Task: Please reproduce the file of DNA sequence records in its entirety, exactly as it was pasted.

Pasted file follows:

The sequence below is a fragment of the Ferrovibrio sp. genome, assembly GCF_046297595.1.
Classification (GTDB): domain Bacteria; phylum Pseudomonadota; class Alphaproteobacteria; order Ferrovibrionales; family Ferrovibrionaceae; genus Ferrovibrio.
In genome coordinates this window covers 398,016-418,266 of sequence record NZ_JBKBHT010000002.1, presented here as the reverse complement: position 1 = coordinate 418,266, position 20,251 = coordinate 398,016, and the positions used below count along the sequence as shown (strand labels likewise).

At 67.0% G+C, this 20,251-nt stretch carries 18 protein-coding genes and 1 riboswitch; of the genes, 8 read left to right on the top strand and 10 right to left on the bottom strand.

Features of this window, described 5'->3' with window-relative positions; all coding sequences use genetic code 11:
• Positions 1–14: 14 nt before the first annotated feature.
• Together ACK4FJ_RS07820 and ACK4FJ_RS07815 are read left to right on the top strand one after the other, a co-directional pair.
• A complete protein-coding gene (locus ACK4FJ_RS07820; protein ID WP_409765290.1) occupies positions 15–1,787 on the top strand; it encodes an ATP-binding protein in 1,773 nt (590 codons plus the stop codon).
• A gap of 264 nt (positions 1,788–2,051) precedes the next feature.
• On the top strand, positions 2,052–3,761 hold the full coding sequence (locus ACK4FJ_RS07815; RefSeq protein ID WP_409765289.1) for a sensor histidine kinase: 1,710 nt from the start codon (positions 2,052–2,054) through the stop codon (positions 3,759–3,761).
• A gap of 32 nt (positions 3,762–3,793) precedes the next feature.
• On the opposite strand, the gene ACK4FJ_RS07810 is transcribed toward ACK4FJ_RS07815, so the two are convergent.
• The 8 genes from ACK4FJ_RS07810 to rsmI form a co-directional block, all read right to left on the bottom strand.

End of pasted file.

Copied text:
The sequence below is a fragment of the Ferrovibrio sp. genome, assembly GCF_046297595.1.
Classification (GTDB): domain Bacteria; phylum Pseudomonadota; class Alphaproteobacteria; order Ferrovibrionales; family Ferrovibrionaceae; genus Ferrovibrio.
In genome coordinates this window covers 398,016-418,266 of sequence record NZ_JBKBHT010000002.1, presented here as the reverse complement: position 1 = coordinate 418,266, position 20,251 = coordinate 398,016, and the positions used below count along the sequence as shown (strand labels likewise).

At 67.0% G+C, this 20,251-nt stretch carries 18 protein-coding genes and 1 riboswitch; of the genes, 8 read left to right on the top strand and 10 right to left on the bottom strand.

Features of this window, described 5'->3' with window-relative positions; all coding sequences use genetic code 11:
• Positions 1–14: 14 nt before the first annotated feature.
• Together ACK4FJ_RS07820 and ACK4FJ_RS07815 are read left to right on the top strand one after the other, a co-directional pair.
• A complete protein-coding gene (locus ACK4FJ_RS07820; protein ID WP_409765290.1) occupies positions 15–1,787 on the top strand; it encodes an ATP-binding protein in 1,773 nt (590 codons plus the stop codon).
• A gap of 264 nt (positions 1,788–2,051) precedes the next feature.
• On the top strand, positions 2,052–3,761 hold the full coding sequence (locus ACK4FJ_RS07815; RefSeq protein ID WP_409765289.1) for a sensor histidine kinase: 1,710 nt from the start codon (positions 2,052–2,054) through the stop codon (positions 3,759–3,761).
• A gap of 32 nt (positions 3,762–3,793) precedes the next feature.
• On the opposite strand, the gene ACK4FJ_RS07810 is transcribed toward ACK4FJ_RS07815, so the two are convergent.
• The 8 genes from ACK4FJ_RS07810 to rsmI form a co-directional block, all read right to left on the bottom strand.